Project Canterbury

Locust Street Letters

By Frank Lawrence Vernon

Philadelphia: St. Mark's Church, Locust Street.




We have just observed the Feast of the Conversion of Saint Paul. It is a very important event to commemorate. His conversion was a wonderful one. At the very moment when he was yet breathing out threatenings and slaughter, the light from heaven smote him and he heard the voice. He fell to the ground. He trembled and was astonished. And he said, “Who art thou, Lord?” He heard the answer “I am Jesus.” He made the only answer any man can make, who has seen Our Lord. “What wilt thou have me to do?” He heard the command which always comes to every man who asks that question humbly. “Arise—go—and it shall be told thee what thou must do.” He obeyed. And here we are in our time and place revering him as our Saint.

Sudden and swift conversions with interior rather than exterior signs have been taking place ever since. Violent haters become violent converts. And the process which follows conversion is the gradual transformation from violence to quietness. Violence is always an indication of weakness. It is in quietness and confidence that we attain to the possession of strength. So it was with Saint Paul. He became a master in the science of the interior life. Whatever else we plan for Lent spiritual reading, Saint Paul’s Epistles should, after the Gospel records of the Passion, have first place. If one saturates one’s self with one Epistle, the result will be a profitable Lent. Saint Paul’s gift to us is not the record of his own miraculous conversion, so much as his subsequent record of the technique of the practise of the interior life. This is within the range of our possible experience, and within the measure of the grace given to us all.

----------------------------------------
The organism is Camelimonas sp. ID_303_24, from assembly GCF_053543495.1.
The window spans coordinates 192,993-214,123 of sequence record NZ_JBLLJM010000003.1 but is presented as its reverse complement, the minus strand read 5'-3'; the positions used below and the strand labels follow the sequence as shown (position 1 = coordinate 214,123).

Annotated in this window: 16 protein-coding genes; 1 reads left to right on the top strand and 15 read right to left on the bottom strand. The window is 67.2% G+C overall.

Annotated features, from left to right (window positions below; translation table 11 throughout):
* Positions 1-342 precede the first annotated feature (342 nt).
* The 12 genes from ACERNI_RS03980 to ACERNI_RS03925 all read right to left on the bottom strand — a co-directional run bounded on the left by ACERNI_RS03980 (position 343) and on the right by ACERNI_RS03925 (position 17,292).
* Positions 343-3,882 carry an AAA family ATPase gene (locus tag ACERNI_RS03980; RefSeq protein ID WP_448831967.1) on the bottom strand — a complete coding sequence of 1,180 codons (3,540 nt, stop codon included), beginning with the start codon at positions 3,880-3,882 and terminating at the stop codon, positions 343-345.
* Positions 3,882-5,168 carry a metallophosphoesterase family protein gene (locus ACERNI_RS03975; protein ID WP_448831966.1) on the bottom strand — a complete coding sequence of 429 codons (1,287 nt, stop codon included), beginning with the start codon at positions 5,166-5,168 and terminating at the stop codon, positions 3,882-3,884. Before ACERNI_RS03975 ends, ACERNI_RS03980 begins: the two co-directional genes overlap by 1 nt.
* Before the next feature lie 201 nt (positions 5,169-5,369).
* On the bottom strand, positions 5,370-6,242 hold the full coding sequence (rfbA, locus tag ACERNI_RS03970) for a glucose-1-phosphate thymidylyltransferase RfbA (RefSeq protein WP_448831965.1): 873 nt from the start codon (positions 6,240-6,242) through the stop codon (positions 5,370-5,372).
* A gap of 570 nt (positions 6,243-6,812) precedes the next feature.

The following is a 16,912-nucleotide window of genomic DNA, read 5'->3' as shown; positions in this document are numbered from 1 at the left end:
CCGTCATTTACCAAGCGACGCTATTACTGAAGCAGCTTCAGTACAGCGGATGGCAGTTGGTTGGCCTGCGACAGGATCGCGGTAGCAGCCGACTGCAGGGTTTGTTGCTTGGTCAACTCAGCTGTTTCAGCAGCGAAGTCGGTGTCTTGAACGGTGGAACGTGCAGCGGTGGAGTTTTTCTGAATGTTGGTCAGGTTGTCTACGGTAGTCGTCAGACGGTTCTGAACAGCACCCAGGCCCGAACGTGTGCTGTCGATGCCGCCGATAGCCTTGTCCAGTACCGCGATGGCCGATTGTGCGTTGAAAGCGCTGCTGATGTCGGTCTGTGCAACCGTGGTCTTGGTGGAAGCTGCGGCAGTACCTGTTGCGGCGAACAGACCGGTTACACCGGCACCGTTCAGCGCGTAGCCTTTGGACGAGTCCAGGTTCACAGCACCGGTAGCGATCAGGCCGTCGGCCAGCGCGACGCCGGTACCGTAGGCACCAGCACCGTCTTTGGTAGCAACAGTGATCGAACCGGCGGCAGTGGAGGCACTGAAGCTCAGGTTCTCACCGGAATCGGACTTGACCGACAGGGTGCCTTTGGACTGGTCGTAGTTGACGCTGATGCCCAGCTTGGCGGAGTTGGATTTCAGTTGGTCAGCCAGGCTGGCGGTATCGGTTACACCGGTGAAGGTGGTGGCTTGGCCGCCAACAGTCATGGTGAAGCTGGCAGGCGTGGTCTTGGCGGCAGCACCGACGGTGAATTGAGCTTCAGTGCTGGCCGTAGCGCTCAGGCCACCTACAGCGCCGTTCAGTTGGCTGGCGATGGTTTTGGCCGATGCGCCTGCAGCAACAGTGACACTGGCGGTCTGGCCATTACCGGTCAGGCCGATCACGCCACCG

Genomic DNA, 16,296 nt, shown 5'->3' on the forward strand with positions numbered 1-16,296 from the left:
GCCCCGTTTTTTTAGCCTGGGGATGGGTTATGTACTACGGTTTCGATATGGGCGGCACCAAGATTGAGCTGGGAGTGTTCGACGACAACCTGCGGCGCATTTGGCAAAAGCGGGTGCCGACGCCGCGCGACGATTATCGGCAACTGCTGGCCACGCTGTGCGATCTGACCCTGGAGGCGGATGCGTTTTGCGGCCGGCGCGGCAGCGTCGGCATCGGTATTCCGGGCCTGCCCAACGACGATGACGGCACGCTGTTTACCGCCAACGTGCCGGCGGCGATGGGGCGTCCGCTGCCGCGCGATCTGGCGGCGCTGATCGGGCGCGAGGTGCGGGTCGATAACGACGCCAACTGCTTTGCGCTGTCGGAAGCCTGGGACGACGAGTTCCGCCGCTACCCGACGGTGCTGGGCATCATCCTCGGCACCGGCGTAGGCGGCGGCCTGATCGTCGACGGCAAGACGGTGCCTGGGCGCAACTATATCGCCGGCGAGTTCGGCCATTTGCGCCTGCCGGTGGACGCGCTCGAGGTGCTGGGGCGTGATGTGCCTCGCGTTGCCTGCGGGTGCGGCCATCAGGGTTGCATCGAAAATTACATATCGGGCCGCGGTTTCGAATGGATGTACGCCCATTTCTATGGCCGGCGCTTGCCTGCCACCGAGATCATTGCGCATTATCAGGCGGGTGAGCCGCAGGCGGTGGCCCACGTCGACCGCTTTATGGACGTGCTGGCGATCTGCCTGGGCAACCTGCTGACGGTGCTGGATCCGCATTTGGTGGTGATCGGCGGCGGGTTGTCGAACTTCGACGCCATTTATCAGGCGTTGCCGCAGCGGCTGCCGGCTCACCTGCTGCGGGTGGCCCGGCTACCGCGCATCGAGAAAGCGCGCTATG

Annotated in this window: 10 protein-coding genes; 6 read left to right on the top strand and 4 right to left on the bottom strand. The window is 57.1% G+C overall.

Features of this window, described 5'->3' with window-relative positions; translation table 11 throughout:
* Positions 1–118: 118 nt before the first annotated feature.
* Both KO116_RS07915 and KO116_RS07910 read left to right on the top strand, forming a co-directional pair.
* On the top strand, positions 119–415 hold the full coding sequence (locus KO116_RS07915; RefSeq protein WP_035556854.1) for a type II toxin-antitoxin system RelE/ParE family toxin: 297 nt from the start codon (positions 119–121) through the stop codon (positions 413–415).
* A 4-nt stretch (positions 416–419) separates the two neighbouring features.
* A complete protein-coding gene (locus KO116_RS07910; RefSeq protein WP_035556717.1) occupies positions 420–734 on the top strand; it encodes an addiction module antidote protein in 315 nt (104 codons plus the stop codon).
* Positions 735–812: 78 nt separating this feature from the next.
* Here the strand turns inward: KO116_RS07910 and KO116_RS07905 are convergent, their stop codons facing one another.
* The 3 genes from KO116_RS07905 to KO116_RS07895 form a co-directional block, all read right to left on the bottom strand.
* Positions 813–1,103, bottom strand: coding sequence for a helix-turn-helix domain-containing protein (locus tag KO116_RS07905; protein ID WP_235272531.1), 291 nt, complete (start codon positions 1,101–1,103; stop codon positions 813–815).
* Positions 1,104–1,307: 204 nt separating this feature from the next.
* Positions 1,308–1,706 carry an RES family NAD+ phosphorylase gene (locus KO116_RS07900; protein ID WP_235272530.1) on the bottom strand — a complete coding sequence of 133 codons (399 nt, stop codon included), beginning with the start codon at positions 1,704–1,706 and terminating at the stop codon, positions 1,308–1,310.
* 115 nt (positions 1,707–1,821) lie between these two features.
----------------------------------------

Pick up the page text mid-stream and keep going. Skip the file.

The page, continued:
The normal experience of the average person is an awakening and a gradual growth. Take the life as most of you know it in the Church. The daily Masses. The Divine Office. By that I mean Matins and Evensong. The Sacrament of Penance. The devotional life as it follows the cycle of the Christian year. It is as invariable as the rising and the setting of the sun. There are thousands to whom it means nothing. Just nothing at all. But ask this man or that woman, why he or she is devoted to religion. There will usually be one of two answers.

“I always knew that there was something. Whatever it was I did not like it. I was hostile but I could not be indifferent. You see, it is a thing that one either likes or dislikes. This is the curious thing about it. You hate it and you go away. And then you can’t help coming back, and there it is. It never changes. It is the only thing in the world that never does change. Perhaps that is the reason why it changed me. One day without any warning at all, I suddenly saw what it all meant. And it has meant everything ever since.”

The other answer is this. “You see, I grew up in it. I was Baptized in infancy. I was Confirmed and went to Confession and Communion. I went to Mass and said my prayers. At times I was very mechanical. At times I was very lax. But there was always something that held me. It holds me now. I could not imagine myself without it. It is all so very simple and it is all so very necessary.”

Well, there you are.

Affectionately in Our Lord,

Project Canterbury